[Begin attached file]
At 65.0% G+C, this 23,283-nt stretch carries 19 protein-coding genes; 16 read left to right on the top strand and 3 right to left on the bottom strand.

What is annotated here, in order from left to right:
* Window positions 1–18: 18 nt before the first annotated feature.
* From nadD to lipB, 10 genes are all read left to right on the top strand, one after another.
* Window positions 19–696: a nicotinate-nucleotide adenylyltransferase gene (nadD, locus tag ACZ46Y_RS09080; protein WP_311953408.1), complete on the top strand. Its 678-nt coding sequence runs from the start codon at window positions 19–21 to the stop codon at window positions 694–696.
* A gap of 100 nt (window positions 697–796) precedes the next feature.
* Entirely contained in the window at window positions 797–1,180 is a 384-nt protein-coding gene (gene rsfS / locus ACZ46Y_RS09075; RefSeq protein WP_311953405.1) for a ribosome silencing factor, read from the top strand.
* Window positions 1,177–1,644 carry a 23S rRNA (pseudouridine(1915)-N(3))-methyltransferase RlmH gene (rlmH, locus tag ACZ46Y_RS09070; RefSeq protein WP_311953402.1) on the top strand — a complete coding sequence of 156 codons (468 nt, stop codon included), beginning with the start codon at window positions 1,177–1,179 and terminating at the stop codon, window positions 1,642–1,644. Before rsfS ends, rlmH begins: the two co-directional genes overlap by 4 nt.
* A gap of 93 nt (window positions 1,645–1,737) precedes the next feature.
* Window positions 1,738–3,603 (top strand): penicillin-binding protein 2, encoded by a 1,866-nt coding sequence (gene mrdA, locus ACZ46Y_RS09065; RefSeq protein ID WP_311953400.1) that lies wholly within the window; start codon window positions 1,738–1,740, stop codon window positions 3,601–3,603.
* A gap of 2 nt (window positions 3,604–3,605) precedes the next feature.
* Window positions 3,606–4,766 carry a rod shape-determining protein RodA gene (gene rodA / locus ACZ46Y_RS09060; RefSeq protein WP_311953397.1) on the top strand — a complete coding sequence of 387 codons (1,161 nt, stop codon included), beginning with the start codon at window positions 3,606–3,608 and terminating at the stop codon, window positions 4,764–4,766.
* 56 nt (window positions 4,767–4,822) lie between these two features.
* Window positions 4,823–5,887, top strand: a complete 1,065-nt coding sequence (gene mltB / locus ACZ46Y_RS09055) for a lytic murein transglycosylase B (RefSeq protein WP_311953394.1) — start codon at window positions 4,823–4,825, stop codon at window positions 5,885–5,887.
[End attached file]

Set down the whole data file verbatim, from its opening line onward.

At 65.0% G+C, this 23,283-nt stretch carries 19 protein-coding genes; 16 read left to right on the top strand and 3 right to left on the bottom strand.

What is annotated here, in order from left to right:
* Window positions 1–18: 18 nt before the first annotated feature.
* From nadD to lipB, 10 genes are all read left to right on the top strand, one after another.
* Window positions 19–696: a nicotinate-nucleotide adenylyltransferase gene (nadD, locus tag ACZ46Y_RS09080; protein WP_311953408.1), complete on the top strand. Its 678-nt coding sequence runs from the start codon at window positions 19–21 to the stop codon at window positions 694–696.
* A gap of 100 nt (window positions 697–796) precedes the next feature.
* Entirely contained in the window at window positions 797–1,180 is a 384-nt protein-coding gene (gene rsfS / locus ACZ46Y_RS09075; RefSeq protein WP_311953405.1) for a ribosome silencing factor, read from the top strand.
* Window positions 1,177–1,644 carry a 23S rRNA (pseudouridine(1915)-N(3))-methyltransferase RlmH gene (rlmH, locus tag ACZ46Y_RS09070; RefSeq protein WP_311953402.1) on the top strand — a complete coding sequence of 156 codons (468 nt, stop codon included), beginning with the start codon at window positions 1,177–1,179 and terminating at the stop codon, window positions 1,642–1,644. Before rsfS ends, rlmH begins: the two co-directional genes overlap by 4 nt.
* A gap of 93 nt (window positions 1,645–1,737) precedes the next feature.
* Window positions 1,738–3,603 (top strand): penicillin-binding protein 2, encoded by a 1,866-nt coding sequence (gene mrdA, locus ACZ46Y_RS09065; RefSeq protein ID WP_311953400.1) that lies wholly within the window; start codon window positions 1,738–1,740, stop codon window positions 3,601–3,603.
* A gap of 2 nt (window positions 3,604–3,605) precedes the next feature.
* Window positions 3,606–4,766 carry a rod shape-determining protein RodA gene (gene rodA / locus ACZ46Y_RS09060; RefSeq protein WP_311953397.1) on the top strand — a complete coding sequence of 387 codons (1,161 nt, stop codon included), beginning with the start codon at window positions 3,606–3,608 and terminating at the stop codon, window positions 4,764–4,766.
* 56 nt (window positions 4,767–4,822) lie between these two features.
* Window positions 4,823–5,887, top strand: a complete 1,065-nt coding sequence (gene mltB / locus ACZ46Y_RS09055) for a lytic murein transglycosylase B (RefSeq protein WP_311953394.1) — start codon at window positions 4,823–4,825, stop codon at window positions 5,885–5,887.